Structural and biochemical characterization of MepR, a multidrug binding transcription regulator of the Staphylococcus aureus multidrug efflux pump MepA.

Kumaraswami M, Schuman JT, Seo SM, Kaatz GW, Brennan RG - Nucleic Acids Res. (2009)

Genetic organization of the mepR, mepA and mepB genes. The open rectangular boxes represent the region encoding the respective genes, which are labelled below, and the shaded rectangles indicate the relevant promoter sequences, which encompass MepR-binding sites. The inverted repeats within the MepR-binding sites are indicated by head-to-head inverted arrows. The thick bent arrows above the rectangles denote the transcription start sites and the thin curved arrows with the negative signs below, indicate the promoters negatively regulated by MepR. The mepB gene does have a MepR-binding site.
© Copyright Policy - creative-commons
Related In: Results  -  Collection

License
Show All Figures
getmorefigures.php?uid=PMC2651776&req=5

Figure 1: Genetic organization of the mepR, mepA and mepB genes. The open rectangular boxes represent the region encoding the respective genes, which are labelled below, and the shaded rectangles indicate the relevant promoter sequences, which encompass MepR-binding sites. The inverted repeats within the MepR-binding sites are indicated by head-to-head inverted arrows. The thick bent arrows above the rectangles denote the transcription start sites and the thin curved arrows with the negative signs below, indicate the promoters negatively regulated by MepR. The mepB gene does have a MepR-binding site.
Mentions: Efflux pumps are categorized into five different families: the major facilitator super (MFS) family, ATP-binding cassette (ABC) transporters, small multidrug resistance (SMR) transporters, multidrug and toxic compound extrusion (MATE) family and resistance-nodulation-cell division (RND) family (6,7). Amongst the various mdr pumps identified in S. aureus, most belong to the MFS or SMR family (5) but recent genetic and microbiological studies on multidrug resistant S. aureus strains identified the first MATE family multidrug transporter, MepA (8,9). MepA confers resistance to a wide range of compounds, which include various dyes, biocides, fluoroquinolones and the glycylcycline, tigecycline (9,10). Genetic analysis of the open reading frame of mepA reveals that the gene is part of the three-gene cluster, mepRAB, which encodes, MepR, a MarR family transcription regulator, MepA, the MATE-family transporter with 12 transmembrane segments and MepB, a protein of unknown function that belongs to the uncharacterized but highly conserved COG4815 family (Figure 1) (9). Analogous to other described multidrug efflux systems MepR negatively regulates mepR and mepA (and possibly mepB) expression by binding to promoter sequences upstream of the mepR and mepA transcription start sites, respectively (Figure 1). Repression is relieved by MepR binding to one of a multitude of structurally and chemically different monovalent and bivalent cationic, lipophilic drugs (11). The significance of MepR-dependent mepA regulation and its role in multidrug resistance is underscored by the finding of multidrug-resistant clinical isolates of S. aureus, which contain mutations in the mepR gene that result in defective repressor phenotypes (8,12).Figure 1.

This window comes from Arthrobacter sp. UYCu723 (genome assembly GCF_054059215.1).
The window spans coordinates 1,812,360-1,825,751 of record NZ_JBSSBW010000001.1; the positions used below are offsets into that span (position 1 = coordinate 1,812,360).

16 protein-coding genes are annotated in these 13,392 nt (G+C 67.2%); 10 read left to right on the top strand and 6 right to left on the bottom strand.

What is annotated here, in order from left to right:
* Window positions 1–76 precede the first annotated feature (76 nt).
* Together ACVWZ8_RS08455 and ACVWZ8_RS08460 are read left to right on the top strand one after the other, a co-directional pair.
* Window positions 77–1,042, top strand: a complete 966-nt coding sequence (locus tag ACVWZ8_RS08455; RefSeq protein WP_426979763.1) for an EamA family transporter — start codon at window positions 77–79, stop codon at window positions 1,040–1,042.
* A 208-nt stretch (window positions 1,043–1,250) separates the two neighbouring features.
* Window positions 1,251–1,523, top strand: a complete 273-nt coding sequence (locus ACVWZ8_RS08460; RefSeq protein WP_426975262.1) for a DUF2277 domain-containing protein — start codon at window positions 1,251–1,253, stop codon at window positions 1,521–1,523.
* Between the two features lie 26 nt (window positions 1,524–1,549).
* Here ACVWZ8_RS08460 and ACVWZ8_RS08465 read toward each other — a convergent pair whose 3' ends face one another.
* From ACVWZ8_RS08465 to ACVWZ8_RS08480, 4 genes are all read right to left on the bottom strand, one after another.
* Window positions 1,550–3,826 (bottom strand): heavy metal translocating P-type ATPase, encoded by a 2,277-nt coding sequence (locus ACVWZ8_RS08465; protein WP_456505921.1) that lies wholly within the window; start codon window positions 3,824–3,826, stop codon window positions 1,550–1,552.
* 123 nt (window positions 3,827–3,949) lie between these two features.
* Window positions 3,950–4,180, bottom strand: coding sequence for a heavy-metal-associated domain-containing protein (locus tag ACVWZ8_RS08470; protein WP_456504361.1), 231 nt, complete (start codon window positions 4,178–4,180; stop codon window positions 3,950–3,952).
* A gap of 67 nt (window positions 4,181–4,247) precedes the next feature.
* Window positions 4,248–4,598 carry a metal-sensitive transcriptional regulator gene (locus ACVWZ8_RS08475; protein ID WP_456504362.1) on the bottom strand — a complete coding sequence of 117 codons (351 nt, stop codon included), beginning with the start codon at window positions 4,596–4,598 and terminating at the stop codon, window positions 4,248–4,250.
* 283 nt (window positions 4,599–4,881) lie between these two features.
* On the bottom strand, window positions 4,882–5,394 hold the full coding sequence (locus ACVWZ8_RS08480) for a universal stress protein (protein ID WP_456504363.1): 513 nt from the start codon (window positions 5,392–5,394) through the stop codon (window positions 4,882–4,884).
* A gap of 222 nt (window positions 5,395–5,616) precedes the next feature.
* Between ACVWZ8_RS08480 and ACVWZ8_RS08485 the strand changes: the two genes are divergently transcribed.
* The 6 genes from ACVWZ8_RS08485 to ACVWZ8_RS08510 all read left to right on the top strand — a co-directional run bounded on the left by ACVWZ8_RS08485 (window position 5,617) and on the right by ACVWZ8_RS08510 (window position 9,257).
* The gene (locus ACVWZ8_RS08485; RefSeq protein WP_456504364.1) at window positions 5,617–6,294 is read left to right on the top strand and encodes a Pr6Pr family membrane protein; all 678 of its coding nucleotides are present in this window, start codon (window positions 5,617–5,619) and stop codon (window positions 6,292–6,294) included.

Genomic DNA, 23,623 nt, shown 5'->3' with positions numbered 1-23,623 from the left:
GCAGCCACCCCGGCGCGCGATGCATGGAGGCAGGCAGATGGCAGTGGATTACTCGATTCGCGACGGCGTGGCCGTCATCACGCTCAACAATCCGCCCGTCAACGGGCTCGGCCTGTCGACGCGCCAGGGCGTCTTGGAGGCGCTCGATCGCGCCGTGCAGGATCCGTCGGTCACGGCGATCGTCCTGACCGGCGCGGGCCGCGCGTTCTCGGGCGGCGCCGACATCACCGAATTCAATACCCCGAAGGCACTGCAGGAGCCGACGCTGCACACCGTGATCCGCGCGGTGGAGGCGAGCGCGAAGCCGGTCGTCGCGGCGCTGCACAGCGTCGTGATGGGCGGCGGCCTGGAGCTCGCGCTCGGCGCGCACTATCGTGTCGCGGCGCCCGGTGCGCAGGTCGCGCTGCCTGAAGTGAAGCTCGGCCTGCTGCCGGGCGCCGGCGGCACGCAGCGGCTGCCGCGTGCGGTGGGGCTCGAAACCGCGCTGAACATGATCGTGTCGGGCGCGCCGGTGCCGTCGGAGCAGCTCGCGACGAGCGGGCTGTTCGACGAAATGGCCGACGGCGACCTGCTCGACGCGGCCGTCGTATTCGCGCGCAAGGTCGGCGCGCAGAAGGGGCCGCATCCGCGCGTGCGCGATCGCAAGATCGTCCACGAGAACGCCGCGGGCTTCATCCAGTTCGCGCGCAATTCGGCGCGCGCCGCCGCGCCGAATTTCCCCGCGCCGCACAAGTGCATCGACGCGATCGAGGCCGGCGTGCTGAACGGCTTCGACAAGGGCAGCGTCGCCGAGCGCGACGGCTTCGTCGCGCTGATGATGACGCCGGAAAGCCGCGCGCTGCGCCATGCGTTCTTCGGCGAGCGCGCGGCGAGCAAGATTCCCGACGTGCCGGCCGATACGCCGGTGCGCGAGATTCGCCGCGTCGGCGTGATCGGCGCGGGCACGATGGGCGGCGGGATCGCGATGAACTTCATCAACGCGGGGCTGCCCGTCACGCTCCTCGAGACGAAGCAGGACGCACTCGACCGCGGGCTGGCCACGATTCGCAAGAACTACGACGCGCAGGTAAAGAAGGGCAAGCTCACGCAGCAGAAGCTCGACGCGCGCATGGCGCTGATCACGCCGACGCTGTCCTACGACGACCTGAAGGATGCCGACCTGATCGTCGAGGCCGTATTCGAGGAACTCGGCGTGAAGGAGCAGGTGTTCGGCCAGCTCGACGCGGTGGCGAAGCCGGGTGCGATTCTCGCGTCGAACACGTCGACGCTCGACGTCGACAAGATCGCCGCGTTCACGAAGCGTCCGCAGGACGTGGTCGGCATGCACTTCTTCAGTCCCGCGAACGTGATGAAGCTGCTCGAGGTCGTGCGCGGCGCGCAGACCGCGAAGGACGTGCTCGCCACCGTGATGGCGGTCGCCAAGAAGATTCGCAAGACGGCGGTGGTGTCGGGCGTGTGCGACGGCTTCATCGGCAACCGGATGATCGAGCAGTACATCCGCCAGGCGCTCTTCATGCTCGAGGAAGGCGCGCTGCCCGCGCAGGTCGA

Bottom Line: DNA-binding data show that MepR uses a dual regulatory binding mode as the repressor binds the mepA operator as a dimer of dimers, but binds the mepR operator as a single dimer.Alignment of the six half sites reveals the consensus MepR binding site, 5'-GTTAGAT-3'. 'Drug' binding studies show that MepR binds to ethidium and DAPI with comparable affinities (K(d) = 2.6 and 4.5 microM, respectively), but with significantly lower affinity to the larger rhodamine 6G (K(d) = 62.6 microM).Mapping clinically relevant or in vitro selected MepR mutants onto the MepR structure suggests that their defective repressor phenotypes are due to structural and allosteric defects.

View Article: PubMed Central - PubMed

Affiliation: Department of Biochemistry and Molecular Biology, University of Texas M.D. Anderson Cancer Center, Houston, TX 77030, USA.

ABSTRACT
MepR is a multidrug binding transcription regulator that represses expression of the Staphylococcus aureus multidrug efflux pump gene, mepA, as well as its own gene. MepR is induced by multiple cationic toxins, which are also substrates of MepA. In order to understand the gene regulatory and drug-binding mechanisms of MepR, we carried out biochemical, in vivo and structural studies. The 2.40 A resolution structure of drug-free MepR reveals the most open MarR family protein conformation to date, which will require a huge conformational change to bind cognate DNA. DNA-binding data show that MepR uses a dual regulatory binding mode as the repressor binds the mepA operator as a dimer of dimers, but binds the mepR operator as a single dimer. Alignment of the six half sites reveals the consensus MepR binding site, 5'-GTTAGAT-3'. 'Drug' binding studies show that MepR binds to ethidium and DAPI with comparable affinities (K(d) = 2.6 and 4.5 microM, respectively), but with significantly lower affinity to the larger rhodamine 6G (K(d) = 62.6 microM). Mapping clinically relevant or in vitro selected MepR mutants onto the MepR structure suggests that their defective repressor phenotypes are due to structural and allosteric defects.

Show MeSH
Related in: MedlinePlus